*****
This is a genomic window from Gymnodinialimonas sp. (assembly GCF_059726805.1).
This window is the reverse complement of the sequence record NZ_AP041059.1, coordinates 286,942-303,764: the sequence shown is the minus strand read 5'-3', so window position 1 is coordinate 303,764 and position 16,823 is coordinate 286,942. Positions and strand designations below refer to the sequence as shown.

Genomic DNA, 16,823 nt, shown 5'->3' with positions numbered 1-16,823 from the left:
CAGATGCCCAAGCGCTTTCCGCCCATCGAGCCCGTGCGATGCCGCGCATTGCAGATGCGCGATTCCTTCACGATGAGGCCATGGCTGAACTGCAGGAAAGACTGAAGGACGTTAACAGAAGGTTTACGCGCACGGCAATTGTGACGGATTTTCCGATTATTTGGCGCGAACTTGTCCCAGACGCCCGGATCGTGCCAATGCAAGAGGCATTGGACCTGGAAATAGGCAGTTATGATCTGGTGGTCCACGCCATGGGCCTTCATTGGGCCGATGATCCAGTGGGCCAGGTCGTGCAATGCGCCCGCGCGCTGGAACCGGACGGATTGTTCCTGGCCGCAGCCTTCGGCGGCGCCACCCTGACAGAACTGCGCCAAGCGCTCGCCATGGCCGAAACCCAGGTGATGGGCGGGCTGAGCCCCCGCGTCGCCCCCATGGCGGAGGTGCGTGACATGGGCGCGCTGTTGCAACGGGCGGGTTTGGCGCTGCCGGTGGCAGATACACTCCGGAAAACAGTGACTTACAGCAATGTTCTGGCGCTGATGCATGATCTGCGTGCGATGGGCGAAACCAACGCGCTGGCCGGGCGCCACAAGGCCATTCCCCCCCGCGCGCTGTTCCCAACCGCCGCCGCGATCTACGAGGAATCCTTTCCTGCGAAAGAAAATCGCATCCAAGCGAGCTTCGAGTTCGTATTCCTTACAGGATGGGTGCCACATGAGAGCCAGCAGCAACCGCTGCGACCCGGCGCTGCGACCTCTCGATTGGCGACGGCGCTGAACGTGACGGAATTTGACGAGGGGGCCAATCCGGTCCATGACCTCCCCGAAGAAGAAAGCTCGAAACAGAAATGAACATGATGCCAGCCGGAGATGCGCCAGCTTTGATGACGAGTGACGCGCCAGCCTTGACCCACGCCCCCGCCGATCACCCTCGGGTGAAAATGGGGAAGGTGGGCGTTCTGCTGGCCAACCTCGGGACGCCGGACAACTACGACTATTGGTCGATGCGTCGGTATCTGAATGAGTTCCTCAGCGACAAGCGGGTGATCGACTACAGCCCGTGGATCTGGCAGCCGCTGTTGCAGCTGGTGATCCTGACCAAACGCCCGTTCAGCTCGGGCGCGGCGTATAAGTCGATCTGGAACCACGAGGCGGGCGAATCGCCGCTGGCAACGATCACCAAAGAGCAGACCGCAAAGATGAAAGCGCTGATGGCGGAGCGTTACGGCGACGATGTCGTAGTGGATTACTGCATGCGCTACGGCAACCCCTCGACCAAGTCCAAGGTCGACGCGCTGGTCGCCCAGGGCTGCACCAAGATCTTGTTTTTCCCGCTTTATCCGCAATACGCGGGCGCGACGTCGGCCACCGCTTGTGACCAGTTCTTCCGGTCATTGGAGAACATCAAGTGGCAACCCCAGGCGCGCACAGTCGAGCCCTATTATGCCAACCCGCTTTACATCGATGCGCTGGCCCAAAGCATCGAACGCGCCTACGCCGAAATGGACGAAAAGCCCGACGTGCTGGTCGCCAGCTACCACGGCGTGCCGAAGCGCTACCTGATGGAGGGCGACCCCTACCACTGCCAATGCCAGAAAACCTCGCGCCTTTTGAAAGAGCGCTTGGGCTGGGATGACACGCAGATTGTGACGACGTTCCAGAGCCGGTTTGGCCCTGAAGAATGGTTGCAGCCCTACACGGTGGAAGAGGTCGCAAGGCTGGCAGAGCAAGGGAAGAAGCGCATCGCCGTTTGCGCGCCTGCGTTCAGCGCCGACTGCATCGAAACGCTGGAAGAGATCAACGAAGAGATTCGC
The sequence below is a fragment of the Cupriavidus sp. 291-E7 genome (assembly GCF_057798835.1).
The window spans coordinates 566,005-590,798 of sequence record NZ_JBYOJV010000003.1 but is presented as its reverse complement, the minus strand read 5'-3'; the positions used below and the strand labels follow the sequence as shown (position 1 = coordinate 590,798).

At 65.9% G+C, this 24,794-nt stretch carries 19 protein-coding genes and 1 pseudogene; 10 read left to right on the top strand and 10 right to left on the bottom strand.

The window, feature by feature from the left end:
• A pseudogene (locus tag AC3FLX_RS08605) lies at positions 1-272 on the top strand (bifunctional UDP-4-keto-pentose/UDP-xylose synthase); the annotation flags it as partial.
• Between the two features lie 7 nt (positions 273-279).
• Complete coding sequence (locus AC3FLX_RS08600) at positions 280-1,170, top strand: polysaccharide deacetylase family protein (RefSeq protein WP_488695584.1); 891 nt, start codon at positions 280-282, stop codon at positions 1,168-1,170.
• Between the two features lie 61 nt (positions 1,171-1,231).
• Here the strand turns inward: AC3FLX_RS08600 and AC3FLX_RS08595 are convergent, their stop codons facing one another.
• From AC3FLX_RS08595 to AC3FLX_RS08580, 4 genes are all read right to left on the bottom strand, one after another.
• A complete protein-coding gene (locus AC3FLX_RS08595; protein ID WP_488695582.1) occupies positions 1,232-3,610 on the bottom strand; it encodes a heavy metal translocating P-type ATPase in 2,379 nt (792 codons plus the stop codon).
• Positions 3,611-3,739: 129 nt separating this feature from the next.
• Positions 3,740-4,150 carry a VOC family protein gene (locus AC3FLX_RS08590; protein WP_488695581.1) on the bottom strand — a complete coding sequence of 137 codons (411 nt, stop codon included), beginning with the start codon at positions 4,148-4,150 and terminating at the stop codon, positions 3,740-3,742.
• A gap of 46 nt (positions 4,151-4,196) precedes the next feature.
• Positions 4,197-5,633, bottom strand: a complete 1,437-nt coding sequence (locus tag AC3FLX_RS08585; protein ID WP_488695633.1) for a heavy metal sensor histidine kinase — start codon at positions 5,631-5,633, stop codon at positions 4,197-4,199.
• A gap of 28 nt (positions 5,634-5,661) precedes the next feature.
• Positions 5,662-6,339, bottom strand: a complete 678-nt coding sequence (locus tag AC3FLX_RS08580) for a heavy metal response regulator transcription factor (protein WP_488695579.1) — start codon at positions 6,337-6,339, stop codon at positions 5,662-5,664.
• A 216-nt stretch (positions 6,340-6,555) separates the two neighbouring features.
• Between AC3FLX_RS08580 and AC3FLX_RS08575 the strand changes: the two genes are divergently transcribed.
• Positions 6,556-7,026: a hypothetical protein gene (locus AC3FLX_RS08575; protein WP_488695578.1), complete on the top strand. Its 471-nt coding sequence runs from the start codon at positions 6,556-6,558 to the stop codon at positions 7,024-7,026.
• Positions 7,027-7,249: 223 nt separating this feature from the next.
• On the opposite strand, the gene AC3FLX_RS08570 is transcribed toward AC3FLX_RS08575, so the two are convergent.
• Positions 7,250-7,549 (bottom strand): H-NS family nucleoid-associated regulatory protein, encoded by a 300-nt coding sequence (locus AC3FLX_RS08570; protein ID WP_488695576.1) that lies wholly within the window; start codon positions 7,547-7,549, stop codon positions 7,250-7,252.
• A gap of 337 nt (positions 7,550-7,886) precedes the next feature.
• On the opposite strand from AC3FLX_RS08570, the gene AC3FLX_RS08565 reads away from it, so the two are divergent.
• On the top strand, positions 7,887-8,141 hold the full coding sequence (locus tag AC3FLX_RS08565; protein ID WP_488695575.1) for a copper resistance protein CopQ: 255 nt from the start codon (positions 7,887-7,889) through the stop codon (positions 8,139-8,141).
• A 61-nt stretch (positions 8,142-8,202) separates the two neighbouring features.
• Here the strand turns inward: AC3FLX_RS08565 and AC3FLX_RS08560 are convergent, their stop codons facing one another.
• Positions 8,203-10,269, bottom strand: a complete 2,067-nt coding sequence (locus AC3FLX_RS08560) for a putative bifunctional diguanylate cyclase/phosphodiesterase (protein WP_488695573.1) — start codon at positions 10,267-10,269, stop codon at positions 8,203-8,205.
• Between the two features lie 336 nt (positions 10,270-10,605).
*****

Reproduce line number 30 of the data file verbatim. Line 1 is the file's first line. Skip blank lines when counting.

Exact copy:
• On the top strand, positions 7,887-8,141 hold the full coding sequence (locus tag AC3FLX_RS08565; protein ID WP_488695575.1) for a copper resistance protein CopQ: 255 nt from the start codon (positions 7,887-7,889) through the stop codon (positions 8,139-8,141).